Birth month may predict your risk for certain diseases

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ST. LOUIS, MO (KTVI) - “What’s your sign?” may be used for more than a pick-up line according to a new study. The Journal of American Medical Informatics Association found new information on how your birth month can affect your risk of disease.

Travis Loux, assistant professor of Bio-statistics for St. Louis University, explains that a correlation does not necessarily mean there is a cause and effect relationship.

The study looked at 2 million records from patients in New York born over the last century.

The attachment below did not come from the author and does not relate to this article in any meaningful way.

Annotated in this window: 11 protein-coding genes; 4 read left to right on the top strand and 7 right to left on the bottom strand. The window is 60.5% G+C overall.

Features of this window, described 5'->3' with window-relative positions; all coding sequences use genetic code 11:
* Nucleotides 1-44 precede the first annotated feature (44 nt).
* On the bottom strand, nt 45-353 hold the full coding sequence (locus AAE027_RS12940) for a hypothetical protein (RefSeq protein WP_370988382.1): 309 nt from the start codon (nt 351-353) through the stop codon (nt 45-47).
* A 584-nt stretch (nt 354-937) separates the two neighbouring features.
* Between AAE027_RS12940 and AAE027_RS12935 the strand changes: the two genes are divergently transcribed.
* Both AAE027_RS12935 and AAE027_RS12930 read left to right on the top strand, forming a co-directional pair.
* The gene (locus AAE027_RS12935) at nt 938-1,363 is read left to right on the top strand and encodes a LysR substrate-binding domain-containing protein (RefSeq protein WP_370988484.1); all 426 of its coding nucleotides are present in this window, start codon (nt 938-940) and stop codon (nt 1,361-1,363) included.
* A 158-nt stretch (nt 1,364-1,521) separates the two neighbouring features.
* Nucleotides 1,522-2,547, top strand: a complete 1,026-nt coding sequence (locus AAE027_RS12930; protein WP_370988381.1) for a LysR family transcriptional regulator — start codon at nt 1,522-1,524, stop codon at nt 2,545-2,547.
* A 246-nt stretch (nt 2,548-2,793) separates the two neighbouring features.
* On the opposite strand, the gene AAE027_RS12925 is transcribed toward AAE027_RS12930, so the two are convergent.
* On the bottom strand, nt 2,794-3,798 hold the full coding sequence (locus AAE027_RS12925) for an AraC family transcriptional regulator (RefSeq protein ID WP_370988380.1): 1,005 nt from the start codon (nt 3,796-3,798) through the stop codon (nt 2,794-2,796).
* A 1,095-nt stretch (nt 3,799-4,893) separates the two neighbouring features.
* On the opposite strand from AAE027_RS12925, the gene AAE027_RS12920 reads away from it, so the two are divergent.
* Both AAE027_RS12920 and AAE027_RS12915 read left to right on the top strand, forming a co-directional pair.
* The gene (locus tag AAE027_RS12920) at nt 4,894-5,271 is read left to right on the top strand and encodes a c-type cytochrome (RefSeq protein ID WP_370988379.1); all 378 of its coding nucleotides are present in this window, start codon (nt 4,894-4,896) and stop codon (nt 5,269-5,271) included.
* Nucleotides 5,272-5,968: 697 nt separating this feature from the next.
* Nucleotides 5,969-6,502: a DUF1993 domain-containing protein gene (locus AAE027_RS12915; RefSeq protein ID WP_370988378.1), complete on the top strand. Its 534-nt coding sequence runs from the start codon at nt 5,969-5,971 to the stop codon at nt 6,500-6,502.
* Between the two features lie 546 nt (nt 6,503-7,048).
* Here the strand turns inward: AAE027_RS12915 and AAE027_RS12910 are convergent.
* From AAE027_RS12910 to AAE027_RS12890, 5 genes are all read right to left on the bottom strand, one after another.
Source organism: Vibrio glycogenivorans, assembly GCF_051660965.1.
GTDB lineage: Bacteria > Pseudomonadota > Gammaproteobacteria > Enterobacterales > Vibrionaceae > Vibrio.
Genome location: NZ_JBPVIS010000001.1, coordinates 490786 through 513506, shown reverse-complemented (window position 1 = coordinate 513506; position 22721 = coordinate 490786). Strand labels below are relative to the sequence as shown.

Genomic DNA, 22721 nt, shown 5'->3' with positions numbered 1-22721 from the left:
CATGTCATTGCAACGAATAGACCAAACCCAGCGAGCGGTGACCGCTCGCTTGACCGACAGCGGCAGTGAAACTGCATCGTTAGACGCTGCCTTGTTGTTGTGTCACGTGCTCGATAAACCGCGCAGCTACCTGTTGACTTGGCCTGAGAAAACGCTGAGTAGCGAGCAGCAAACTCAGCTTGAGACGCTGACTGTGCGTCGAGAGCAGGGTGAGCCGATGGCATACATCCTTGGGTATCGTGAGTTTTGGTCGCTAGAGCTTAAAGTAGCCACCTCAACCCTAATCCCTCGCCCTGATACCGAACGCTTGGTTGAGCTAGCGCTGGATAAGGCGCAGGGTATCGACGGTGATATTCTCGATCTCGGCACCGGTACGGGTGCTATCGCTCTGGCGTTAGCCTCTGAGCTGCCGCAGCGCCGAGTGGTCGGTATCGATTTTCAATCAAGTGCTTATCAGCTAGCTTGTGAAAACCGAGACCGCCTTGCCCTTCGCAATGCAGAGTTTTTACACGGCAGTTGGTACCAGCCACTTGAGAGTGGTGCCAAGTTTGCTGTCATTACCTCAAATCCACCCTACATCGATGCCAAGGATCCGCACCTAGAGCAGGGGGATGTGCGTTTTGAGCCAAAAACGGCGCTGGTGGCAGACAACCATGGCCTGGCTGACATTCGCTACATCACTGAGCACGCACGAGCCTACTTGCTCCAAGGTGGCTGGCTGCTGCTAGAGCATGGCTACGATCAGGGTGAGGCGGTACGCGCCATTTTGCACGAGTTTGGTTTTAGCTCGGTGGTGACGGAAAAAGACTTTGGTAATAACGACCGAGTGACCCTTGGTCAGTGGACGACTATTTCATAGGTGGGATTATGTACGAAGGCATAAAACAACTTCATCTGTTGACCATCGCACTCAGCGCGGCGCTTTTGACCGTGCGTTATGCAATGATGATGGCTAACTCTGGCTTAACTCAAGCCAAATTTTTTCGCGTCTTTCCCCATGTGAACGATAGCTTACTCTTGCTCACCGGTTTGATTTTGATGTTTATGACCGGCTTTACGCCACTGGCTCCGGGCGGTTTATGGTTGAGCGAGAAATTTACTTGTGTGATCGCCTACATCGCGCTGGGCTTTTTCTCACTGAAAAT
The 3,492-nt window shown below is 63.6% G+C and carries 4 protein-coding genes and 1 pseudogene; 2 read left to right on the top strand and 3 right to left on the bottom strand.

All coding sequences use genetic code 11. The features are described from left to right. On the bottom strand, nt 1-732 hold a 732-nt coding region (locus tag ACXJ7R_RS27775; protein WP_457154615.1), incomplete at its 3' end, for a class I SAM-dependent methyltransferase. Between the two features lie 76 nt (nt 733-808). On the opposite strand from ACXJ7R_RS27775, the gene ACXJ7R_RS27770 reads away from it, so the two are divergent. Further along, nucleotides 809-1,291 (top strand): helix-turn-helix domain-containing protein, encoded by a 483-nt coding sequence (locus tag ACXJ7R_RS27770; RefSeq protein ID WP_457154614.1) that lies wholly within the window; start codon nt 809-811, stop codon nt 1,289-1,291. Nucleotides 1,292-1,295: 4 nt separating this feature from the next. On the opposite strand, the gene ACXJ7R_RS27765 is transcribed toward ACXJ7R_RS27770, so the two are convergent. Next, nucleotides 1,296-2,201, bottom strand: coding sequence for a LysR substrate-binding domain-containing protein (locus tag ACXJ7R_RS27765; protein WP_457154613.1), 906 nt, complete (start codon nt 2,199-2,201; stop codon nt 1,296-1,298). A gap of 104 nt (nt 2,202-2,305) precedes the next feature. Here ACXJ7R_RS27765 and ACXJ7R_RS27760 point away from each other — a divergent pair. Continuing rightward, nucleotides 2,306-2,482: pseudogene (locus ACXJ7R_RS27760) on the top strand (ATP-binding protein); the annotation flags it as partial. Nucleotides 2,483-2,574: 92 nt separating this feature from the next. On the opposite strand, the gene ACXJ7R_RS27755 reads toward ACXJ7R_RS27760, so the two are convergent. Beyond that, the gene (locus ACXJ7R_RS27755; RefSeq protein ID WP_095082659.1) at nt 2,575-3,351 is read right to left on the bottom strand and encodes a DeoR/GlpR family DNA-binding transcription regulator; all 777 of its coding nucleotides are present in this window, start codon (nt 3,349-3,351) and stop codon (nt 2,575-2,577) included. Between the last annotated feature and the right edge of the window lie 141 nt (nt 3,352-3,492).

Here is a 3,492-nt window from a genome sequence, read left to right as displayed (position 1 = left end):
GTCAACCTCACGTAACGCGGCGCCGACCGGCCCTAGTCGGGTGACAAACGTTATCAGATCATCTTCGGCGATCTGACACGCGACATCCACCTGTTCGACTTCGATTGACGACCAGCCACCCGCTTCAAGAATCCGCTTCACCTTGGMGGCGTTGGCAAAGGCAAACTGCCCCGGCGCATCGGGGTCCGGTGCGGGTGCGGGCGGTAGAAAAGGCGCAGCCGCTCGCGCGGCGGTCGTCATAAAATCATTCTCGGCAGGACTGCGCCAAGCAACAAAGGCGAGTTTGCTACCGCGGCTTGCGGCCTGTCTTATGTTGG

Ten cardiovascular diseases were tied to people's birth month, with people born during the winter months generally having the highest risk, the researchers said. For example, both cardiomyopathy (heart muscle disease) and hypertension (high blood pressure) were highest among those who were January babies, and lowest among people born in September and October.

The study also found that the risk of attention deficit hyperactivity disorder (ADHD) was higher in people born during the later months of the year, with the risk peaking for those born in November.

May was the least likely month to get a disease and October was the most likely.

There are many other factors influencing likelihood of contracting diseases from ethnicity to socioeconomic factors.